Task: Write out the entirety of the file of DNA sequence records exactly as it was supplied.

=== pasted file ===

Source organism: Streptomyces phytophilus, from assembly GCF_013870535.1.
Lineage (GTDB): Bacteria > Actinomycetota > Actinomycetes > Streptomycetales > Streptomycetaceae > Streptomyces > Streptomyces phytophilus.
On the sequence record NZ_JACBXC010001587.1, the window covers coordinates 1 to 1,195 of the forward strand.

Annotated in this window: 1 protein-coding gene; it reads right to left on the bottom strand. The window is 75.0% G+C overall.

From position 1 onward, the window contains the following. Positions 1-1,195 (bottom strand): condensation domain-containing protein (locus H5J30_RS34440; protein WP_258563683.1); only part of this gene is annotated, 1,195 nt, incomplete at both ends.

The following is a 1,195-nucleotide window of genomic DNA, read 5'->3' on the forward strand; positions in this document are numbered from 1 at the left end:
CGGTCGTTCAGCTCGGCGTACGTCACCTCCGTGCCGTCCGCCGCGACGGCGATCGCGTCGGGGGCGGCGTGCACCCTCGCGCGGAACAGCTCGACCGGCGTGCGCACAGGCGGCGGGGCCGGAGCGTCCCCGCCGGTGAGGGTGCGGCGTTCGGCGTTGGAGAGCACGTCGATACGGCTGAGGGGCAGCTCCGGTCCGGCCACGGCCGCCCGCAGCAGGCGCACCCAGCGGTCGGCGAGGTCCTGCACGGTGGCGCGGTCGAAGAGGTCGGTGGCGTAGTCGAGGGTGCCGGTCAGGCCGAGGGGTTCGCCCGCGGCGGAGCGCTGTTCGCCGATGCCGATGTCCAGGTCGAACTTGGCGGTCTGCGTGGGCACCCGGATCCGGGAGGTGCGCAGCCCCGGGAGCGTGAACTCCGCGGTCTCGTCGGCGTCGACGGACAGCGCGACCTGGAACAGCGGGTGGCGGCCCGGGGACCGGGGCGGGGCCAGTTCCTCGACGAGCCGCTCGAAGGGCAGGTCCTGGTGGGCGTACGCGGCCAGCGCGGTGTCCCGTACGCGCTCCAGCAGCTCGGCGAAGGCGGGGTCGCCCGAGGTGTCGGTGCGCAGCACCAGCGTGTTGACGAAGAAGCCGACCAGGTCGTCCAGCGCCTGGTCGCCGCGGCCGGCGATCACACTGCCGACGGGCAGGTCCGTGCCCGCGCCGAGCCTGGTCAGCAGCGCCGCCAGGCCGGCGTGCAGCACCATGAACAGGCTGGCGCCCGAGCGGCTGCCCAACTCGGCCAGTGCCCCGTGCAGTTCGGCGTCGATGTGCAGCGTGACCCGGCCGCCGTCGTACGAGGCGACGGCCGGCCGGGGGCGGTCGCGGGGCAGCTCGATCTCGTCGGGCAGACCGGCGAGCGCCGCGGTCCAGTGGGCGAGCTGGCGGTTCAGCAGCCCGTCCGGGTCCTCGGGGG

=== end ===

Source organism: Streptomyces phytophilus, from assembly GCF_013870535.1.
Lineage (GTDB): Bacteria > Actinomycetota > Actinomycetes > Streptomycetales > Streptomycetaceae > Streptomyces > Streptomyces phytophilus.
On the sequence record NZ_JACBXC010001587.1, the window covers coordinates 1 to 1,195 of the forward strand.

Annotated in this window: 1 protein-coding gene; it reads right to left on the bottom strand. The window is 75.0% G+C overall.

From position 1 onward, the window contains the following. Positions 1-1,195 (bottom strand): condensation domain-containing protein (locus H5J30_RS34440; protein WP_258563683.1); only part of this gene is annotated, 1,195 nt, incomplete at both ends.

The following is a 1,195-nucleotide window of genomic DNA, read 5'->3' on the forward strand; positions in this document are numbered from 1 at the left end:
CGGTCGTTCAGCTCGGCGTACGTCACCTCCGTGCCGTCCGCCGCGACGGCGATCGCGTCGGGGGCGGCGTGCACCCTCGCGCGGAACAGCTCGACCGGCGTGCGCACAGGCGGCGGGGCCGGAGCGTCCCCGCCGGTGAGGGTGCGGCGTTCGGCGTTGGAGAGCACGTCGATACGGCTGAGGGGCAGCTCCGGTCCGGCCACGGCCGCCCGCAGCAGGCGCACCCAGCGGTCGGCGAGGTCCTGCACGGTGGCGCGGTCGAAGAGGTCGGTGGCGTAGTCGAGGGTGCCGGTCAGGCCGAGGGGTTCGCCCGCGGCGGAGCGCTGTTCGCCGATGCCGATGTCCAGGTCGAACTTGGCGGTCTGCGTGGGCACCCGGATCCGGGAGGTGCGCAGCCCCGGGAGCGTGAACTCCGCGGTCTCGTCGGCGTCGACGGACAGCGCGACCTGGAACAGCGGGTGGCGGCCCGGGGACCGGGGCGGGGCCAGTTCCTCGACGAGCCGCTCGAAGGGCAGGTCCTGGTGGGCGTACGCGGCCAGCGCGGTGTCCCGTACGCGCTCCAGCAGCTCGGCGAAGGCGGGGTCGCCCGAGGTGTCGGTGCGCAGCACCAGCGTGTTGACGAAGAAGCCGACCAGGTCGTCCAGCGCCTGGTCGCCGCGGCCGGCGATCACACTGCCGACGGGCAGGTCCGTGCCCGCGCCGAGCCTGGTCAGCAGCGCCGCCAGGCCGGCGTGCAGCACCATGAACAGGCTGGCGCCCGAGCGGCTGCCCAACTCGGCCAGTGCCCCGTGCAGTTCGGCGTCGATGTGCAGCGTGACCCGGCCGCCGTCGTACGAGGCGACGGCCGGCCGGGGGCGGTCGCGGGGCAGCTCGATCTCGTCGGGCAGACCGGCGAGCGCCGCGGTCCAGTGGGCGAGCTGGCGGTTCAGCAGCCCGTCCGGGTCCTCGGGGG